Publié le October 4, 2019

26 September 2019

NAUSICAA, the French National Sea Centre

explains

the IPCC special report on the Ocean and Cryosphere

 

 

 

The IPCC published its special report on the Ocean and Cryosphere on 25 September 2019.

The findings are worrying. NAUSICAA, the French National Sea Centre wants to help everyone understand the challenges and encourage them to act for the future of the Planet.

The relationship between the oceans and climate is a major theme for NAUSICAA which has dedicated two exhibitions to this: Stormy weather for the Planet (2003) and Climate & Ocean: getting hot in here (2015). NAUSICAA raises the public’s awareness concerning the role played by the oceans in regulating the climate, the impact that the warming of water has on it and the importance for the Planet of keeping the oceans in good health. Positive solutions and initiatives will make it possible to limit climate change and its impact.

In the framework of its collaboration with the Ocean & Climate Platform, NAUSICAA has taken part in the analysis of this major document alongside other scientific mediators, and today presents “Océan et Changement Climatique : les nouveaux défis” (Ocean and Climate Change: the new challenges), a booklet explaining five major subjects examined in this report: ocean warming, climate change and the Southern Ocean, rising sea levels, extreme events and deoxygenation. In particular, this booklet presents two all-encompassing graphs, “’Les interactions Océan-Climat : des liens de cause à effet” (Ocean-Climate interactions: links between cause and effect) and “’Océan et changement climatique” (Oceans and climate change).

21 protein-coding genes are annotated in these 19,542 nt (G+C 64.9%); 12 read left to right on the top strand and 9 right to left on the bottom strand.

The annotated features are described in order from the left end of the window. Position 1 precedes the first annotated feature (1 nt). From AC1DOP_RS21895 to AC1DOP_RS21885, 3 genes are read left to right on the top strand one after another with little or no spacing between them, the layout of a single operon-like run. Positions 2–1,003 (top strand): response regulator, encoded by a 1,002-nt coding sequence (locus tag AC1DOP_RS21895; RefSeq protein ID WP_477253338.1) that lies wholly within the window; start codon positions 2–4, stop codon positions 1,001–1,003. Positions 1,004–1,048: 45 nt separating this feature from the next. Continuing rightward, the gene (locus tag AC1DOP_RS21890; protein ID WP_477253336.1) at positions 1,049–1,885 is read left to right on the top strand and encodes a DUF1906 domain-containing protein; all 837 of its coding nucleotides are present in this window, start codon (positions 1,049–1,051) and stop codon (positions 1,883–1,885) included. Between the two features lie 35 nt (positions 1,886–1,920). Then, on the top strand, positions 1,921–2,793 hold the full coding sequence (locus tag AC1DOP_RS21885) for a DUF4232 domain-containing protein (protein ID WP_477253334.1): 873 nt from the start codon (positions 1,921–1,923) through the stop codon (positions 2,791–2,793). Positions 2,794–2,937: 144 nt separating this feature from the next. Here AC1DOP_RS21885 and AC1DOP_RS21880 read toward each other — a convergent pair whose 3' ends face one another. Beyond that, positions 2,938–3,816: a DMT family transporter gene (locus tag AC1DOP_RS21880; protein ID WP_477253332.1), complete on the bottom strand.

The IPCC warns about the acceleration of the phenomena affecting the oceans and their impact on human communities

The report reminds us that the oceans and the cryosphere are at the heart of climate regulation. Global warming, which results from increased greenhouse gas emissions linked to human activities, causes significant and sometimes irreversible changes on the scale of human societies, the ocean environment and the cryosphere. The impact of these changes will make itself felt from the mountain tops down to the ocean deeps, causing upheavals in our living conditions and unprecedented risks for living organisms, ecosystems and human communities.